PORTLAND – Maine’s top jail inspector said Wednesday that the security breakdown that allowed a Cumberland County Jail inmate to sneak out of his maximum-security cell to have sex with a female inmate violated at least one mandatory state standard — and possibly more.
Ralph Nichols, director of correctional inspections for the Maine Department of Corrections, identified several key security concerns in an interview Wednesday:
• The jail’s staff failed to lock doors to the day rooms of the maximum-security areas for both male and female inmates. Nichols said those “perimeter doors” are supposed to be locked.
• Some windows in the female inmates’ day room face out into the housing unit, allowing male inmates to see inside. Nichols said state standards call for female and male inmates to be separated by “sight and sound,” meaning they should not be able to see each other or speak with each other.
• Although it is not required by state standards, Nichols also said jail guards should manually check cell doors when making their rounds, to make sure the doors are latched. If guards had done that Friday night at the county jail, they could have detected that the locks on the two inmates’ cells had been jimmied.
Those and other security breakdowns enabled Arien L’Italien, 23, of Biddeford to sneak into the cell of Karla Wilson, 25, of Portland. The two had sex around midnight Saturday.
L’Italien was caught as he crawled back toward his cell, across a second-floor stair landing that separates the day rooms for men and women. Corrections officers at a station on the first floor saw L’Italien’s foot above the landing.
Nichols said jails must meet all of the mandatory state standards and 90 percent of the standards that are classified as “essential.” The Department of Corrections does not impose sanctions for violations, but jails that don’t meet standards must develop plans to address the deficiencies and have them approved by the state’s corrections commissioner.
If deficiencies persist or the plan is inadequate, the commissioner can restrict or modify a jail’s operations or even close the jail.
Jails get one primary inspection and three spot inspections every two years. The Cumberland County Jail is nationally accredited and has historically scored high on its state inspections, Nichols said.
Jail officials say they already have taken steps to improve security and are continuing to investigate how the incident occurred. They have acknowledged that the breach raised serious security and safety concerns, and that corrections officers did not pay attention to security details.
However, one jail official questioned Wednesday whether the issues identified by Nichols were necessarily violations of state standards.
Capt. Steve Butts, head of operations for the jail, noted that the standard for keeping doors locked applies to: “All security perimeter entrances, control center doors, and housing unit doors …”
The unlocked day room doors through which L’Italien passed to reach Wilson’s cell do not technically meet that definition, Butts said.
The day room doors were left unlocked, according to jail officials, so that inmates would not be awakened by the noise of the locking mechanism opening and shutting every 15 minutes when officers made their rounds through the unit.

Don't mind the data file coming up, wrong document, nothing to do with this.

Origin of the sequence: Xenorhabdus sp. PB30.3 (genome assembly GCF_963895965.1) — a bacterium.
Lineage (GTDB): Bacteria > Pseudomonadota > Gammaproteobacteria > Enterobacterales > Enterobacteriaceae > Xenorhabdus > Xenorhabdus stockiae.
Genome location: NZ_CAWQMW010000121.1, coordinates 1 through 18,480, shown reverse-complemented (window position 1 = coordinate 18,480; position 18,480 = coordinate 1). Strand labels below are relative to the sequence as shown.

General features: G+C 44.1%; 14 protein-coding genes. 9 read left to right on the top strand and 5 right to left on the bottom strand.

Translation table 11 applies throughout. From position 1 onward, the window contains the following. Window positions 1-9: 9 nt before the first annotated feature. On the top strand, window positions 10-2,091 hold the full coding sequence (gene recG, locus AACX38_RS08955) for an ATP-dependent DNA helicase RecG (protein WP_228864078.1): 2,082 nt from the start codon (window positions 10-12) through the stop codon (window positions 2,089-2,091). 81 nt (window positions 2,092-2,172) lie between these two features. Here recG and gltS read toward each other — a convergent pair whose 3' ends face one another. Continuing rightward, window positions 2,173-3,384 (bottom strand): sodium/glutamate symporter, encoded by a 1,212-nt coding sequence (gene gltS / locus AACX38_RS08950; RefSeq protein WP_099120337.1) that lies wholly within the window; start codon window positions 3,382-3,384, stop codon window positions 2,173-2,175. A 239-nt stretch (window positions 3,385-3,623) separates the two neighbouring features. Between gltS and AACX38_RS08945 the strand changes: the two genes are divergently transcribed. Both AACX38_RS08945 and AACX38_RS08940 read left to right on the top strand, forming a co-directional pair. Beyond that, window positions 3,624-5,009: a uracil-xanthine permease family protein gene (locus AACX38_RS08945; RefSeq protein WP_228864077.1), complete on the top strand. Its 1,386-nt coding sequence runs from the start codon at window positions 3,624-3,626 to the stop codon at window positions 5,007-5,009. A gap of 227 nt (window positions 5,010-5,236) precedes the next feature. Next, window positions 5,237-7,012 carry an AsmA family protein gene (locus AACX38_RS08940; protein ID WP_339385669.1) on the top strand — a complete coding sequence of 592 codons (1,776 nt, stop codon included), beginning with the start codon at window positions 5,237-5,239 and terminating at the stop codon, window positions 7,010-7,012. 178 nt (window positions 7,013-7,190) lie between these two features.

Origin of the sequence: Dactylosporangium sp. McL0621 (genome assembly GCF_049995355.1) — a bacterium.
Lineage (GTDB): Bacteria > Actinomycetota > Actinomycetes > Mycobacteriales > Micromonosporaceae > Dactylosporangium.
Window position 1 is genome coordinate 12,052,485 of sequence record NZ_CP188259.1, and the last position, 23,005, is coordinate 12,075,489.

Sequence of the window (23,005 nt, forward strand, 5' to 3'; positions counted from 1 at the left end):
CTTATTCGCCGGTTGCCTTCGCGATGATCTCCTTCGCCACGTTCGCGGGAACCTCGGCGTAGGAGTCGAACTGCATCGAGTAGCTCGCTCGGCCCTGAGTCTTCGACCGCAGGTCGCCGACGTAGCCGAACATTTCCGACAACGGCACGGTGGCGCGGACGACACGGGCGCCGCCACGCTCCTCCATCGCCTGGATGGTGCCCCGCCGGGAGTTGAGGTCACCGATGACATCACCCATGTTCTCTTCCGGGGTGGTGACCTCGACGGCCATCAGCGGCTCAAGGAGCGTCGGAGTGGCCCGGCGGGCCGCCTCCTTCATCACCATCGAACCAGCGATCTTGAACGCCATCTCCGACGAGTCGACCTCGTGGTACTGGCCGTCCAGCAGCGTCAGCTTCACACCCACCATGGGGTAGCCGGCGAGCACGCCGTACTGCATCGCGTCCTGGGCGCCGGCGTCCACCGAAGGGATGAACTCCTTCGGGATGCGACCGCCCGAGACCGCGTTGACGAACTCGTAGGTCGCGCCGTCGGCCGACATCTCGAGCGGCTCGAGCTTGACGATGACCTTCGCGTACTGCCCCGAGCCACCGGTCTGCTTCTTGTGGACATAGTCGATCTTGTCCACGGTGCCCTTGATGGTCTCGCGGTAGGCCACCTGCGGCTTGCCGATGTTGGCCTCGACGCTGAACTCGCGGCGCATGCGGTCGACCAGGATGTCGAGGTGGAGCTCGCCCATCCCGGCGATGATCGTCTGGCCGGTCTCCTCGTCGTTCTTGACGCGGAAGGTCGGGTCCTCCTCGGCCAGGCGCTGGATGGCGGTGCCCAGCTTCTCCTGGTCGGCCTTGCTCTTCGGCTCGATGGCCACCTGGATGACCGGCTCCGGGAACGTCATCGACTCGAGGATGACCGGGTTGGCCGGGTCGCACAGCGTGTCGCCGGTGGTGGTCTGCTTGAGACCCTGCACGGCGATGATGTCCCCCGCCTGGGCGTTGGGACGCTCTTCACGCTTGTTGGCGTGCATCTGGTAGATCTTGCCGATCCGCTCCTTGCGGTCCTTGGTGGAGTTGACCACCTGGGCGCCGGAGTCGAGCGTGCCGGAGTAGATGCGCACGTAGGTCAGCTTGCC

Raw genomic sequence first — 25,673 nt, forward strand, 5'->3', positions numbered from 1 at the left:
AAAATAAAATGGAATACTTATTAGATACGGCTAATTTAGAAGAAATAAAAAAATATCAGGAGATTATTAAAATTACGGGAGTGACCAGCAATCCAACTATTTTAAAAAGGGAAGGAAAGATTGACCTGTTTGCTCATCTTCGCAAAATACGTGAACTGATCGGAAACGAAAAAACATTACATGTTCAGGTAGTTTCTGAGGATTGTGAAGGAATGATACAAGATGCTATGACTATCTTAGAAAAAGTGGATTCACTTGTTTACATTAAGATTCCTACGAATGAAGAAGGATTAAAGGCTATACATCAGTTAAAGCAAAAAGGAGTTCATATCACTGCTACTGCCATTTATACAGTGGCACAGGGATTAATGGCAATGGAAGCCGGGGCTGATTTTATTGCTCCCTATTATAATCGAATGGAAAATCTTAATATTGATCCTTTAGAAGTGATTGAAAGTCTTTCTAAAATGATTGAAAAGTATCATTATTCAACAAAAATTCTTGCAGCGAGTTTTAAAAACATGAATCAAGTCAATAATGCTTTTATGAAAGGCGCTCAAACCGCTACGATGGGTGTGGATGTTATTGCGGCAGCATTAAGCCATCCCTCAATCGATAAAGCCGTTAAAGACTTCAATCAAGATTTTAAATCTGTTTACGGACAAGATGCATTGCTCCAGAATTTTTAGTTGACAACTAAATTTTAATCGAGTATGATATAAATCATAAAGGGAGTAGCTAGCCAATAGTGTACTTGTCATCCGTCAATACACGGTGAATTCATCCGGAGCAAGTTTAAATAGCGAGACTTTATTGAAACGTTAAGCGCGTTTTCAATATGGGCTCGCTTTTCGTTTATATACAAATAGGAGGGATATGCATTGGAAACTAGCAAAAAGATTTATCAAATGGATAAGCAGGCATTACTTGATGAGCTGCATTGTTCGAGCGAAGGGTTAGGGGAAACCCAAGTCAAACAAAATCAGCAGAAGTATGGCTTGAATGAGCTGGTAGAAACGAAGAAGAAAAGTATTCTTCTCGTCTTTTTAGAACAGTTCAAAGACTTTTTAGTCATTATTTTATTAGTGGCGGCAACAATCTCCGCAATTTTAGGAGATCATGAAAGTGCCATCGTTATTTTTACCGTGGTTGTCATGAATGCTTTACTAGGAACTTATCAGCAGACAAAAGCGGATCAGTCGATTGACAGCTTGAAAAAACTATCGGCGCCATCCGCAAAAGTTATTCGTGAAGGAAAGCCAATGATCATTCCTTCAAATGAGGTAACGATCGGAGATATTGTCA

Nichols was not convinced by that explanation.
“We’re talking about a maximum-security area,” he said. “I understand the issue about noise, but the real question is, do you give up the security?”
Butts said the jail’s design makes it difficult to prevent male and female inmates from seeing or hearing each other. The windows of the day room door into the women’s area have been covered, he said, so the men in the pod across the landing — where L’Italien was held — cannot see in.
Butts said that the way L’Italien and Wilson jimmied the locks, the doors would have seemed secure until the inmate worked the bolts open. Even then, a control panel would not have shown that the doors were open, except possibly when the inmate was leaving or returning to the cell.
It’s unclear whether the jail will have to respond to a federal law that requires reporting of the circumstances in which a sexual act occurs.
The law was designed to reduce the incidence of prison rape, but it would appear not to apply in this case because the sex was consensual, Butts said.
L’Italien was transferred after the incident to the Maine State Prison in Warren, where the state operates a high-security, “Supermax” unit.
L’Italien was being held on federal charges of attempted murder. He was arrested in January after trading gunfire with the U.S. Marshals Violent Offender Task Force outside a church in Portland’s Parkside neighborhood.
The U.S. marshal for the District of Maine, Noel March, said Wednesday that the decision to move L’Italien implied no dissatisfaction with the Cumberland County Jail’s security procedures.
“I have full confidence in Sheriff (Kevin) Joyce’s conscientious attention to the care, custody and control of the inmates and detainees housed in the Cumberland County Jail,” March said. “I trust Sheriff Joyce. I do not trust Mr. L’Italien. Therefore, Sheriff Joyce and I agreed to transfer Mr. L’Italien to the most restrictive confinement available in the state.”
March said he still has 53 federal detainees in the county jail.
Staff Writer David Hench can be contacted at 791-6327 or at: